This is what I believe to be the prime component of any great game regardless of genre: immersion. For a game to truly be great, somehow it has to pull the player into whatever environment it is trying to convey. It has to connect the players and the characters in this unifying bond. Player and character must interact so cohesively that all semblance of reality is completely destroyed.
We mentioned that a few of the Final Fantasy titles choked and died, so let’s look at one. Where did FFVIII go wrong? Answer (or at least one of them): Junctioning. Now my roommate likes junctioning, so I know one man’s trash is another man’s treasure, but the art of junctioning magic and skills to you is about as complicated as putting together a NASA space shuttle. The only real way to do it is to head over to GameFAQs, look up all of the junction tables, scratch a bunch of numbers on a piece of paper, and then bring it back to the game and properly apply the math. It wasn’t a simple system like the days of Secret of Mana or ChronoTrigger where all you really have to do is that 215 attack is distinctly more than 207. No, you get stuck with this unintelligible system… that is difficult to use… or requires you to break away from the fantasy realm and plunge back into reality to make it work properly. Immersion is destroyed, and so too is the overall potential of the game.
However, even in the games like FFVII and FFX where reality need not be consulted, Zelda does something rather unique that most other modern RPG/adventure games don’t do. Zelda makes very little use of voice acting… and what’s more, the main character Link gets zero lines of dialogue. Most major characters in most video games have their personality defined for you; Squall from FFVIII, no matter what you did, was going to be quiet and reclusive, Selphie would be bloody annoying, and Rinoa… damsel-in-distress Rinoa winds up with would-be-hero Squall. There’s no other story that’s possible. All the characters, everything that happens during FFVIII (and any FF game) is predefined. Destiny wills it; thus it must be done.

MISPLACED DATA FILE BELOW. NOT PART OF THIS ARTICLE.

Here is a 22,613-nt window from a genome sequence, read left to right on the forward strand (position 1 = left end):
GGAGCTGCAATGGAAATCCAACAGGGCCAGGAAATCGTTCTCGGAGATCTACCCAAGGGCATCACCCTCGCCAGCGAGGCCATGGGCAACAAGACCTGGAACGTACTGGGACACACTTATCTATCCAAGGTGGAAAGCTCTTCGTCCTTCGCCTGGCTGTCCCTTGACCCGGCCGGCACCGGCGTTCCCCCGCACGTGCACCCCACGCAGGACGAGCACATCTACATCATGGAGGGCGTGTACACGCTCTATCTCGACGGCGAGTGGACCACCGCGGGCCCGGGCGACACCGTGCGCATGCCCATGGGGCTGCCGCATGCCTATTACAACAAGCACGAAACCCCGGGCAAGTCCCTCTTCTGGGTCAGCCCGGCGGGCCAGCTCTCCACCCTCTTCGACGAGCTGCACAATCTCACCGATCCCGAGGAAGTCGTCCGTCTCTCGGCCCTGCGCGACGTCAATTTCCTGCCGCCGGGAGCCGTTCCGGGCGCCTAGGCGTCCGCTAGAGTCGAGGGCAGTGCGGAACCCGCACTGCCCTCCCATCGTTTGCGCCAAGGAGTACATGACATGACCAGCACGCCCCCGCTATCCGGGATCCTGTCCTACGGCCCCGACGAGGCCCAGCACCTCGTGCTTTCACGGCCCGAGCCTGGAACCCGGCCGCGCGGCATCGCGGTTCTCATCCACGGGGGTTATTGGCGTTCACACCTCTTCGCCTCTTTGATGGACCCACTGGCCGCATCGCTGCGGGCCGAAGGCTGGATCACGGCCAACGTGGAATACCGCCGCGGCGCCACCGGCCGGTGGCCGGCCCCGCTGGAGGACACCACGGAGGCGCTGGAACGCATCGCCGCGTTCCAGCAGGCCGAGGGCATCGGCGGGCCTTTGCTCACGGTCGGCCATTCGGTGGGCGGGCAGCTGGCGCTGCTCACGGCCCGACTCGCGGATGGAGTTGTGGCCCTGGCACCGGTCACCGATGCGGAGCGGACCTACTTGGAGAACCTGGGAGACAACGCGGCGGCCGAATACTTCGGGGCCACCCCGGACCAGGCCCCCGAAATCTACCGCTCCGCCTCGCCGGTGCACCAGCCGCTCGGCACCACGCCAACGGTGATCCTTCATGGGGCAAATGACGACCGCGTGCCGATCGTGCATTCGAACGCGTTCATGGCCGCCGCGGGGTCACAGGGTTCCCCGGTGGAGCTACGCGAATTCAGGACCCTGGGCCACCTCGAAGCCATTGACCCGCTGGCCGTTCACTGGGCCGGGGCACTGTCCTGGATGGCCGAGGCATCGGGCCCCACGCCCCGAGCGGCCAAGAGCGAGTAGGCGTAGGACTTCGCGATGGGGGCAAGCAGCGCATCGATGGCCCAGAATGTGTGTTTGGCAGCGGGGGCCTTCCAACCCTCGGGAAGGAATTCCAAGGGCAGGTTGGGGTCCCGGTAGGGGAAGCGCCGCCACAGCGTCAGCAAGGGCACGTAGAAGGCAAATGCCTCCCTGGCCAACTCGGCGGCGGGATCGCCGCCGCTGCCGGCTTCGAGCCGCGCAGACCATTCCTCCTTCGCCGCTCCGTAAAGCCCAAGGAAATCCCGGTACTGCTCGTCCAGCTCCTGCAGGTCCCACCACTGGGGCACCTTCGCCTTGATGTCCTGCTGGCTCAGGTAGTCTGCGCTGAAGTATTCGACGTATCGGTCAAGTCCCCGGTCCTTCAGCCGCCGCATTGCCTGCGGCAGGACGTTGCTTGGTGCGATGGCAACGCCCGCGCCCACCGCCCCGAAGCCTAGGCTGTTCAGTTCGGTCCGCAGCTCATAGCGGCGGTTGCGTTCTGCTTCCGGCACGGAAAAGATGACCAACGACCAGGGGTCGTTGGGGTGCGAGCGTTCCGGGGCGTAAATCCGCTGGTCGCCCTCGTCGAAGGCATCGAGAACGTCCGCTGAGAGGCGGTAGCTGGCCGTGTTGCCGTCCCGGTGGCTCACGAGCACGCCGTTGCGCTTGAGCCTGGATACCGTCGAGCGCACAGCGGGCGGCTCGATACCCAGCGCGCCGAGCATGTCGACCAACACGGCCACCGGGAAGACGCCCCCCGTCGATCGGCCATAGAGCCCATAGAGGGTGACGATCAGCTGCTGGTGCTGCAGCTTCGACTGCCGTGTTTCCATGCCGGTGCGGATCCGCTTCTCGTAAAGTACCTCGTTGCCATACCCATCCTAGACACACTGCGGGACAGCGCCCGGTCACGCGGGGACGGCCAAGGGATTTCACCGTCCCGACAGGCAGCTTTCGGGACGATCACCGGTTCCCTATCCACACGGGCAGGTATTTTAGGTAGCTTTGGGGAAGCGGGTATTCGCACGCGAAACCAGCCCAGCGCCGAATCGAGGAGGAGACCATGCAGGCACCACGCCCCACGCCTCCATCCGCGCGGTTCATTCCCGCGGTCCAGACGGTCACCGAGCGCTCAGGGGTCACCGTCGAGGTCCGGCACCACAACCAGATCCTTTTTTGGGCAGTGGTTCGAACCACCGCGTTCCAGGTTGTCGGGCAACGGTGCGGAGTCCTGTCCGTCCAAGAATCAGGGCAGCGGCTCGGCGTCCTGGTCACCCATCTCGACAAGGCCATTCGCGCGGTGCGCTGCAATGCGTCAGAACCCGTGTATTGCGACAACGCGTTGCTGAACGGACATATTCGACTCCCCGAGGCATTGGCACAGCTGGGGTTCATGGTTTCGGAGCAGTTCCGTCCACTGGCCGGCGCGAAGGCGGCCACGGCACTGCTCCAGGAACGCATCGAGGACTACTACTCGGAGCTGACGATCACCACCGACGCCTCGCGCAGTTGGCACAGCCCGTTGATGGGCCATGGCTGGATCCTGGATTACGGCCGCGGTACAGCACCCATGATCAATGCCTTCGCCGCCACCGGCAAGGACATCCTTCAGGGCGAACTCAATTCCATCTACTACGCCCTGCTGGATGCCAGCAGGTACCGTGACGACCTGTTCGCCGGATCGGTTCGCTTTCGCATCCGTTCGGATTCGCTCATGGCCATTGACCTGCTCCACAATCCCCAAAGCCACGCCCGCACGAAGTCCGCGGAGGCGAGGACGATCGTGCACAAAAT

With Zelda, Link doesn’t speak. Zelda herself doesn’t get many lines of dialogue. Really if you were to do some Freudian analysis, you’d come to find out that Link and Zelda really are character templates rather than fully fledged characters. Those of you who read fanfiction will know exactly what I’m talking about. In my reading, especially Ocarina of Time fanfiction, I have seen Link’s personality vary from dashing prince to hard-working farm boy, from killing machine of doom to aimless and lost hero with no direction in life, and the list goes on. Zelda has been portrayed in a variety of ways as well, from proper princess to spunky tomboy to cold and heartless wench. You name it; someone’s written it.
This is what I think is really what makes Zelda completely unique in the gaming market in a lot of ways. Final Fantasy and most games out on the market today only provide a half-immersion. The player is the character, for after all, the player is controlling him or her. However, those games do not seem to want to let the character be who the player wants. Cloud is Cloud, Squall is Squall, and Tidus is annoying; they’re facts of life. With Zelda, you get the chance to write your own dialogue, to draw your own conclusions about the motives of those involved… there’s a lot of freedom to be found here. There’s a lot more immersion to be had, and that just makes you forget even more than you’re just playing a game.
What makes Zelda Zelda? There are probably many more things, yes, but I believe that immersion compromises a big chunk of what Zelda is all about.Follow This Entry | Read Other Posts by The Missing Link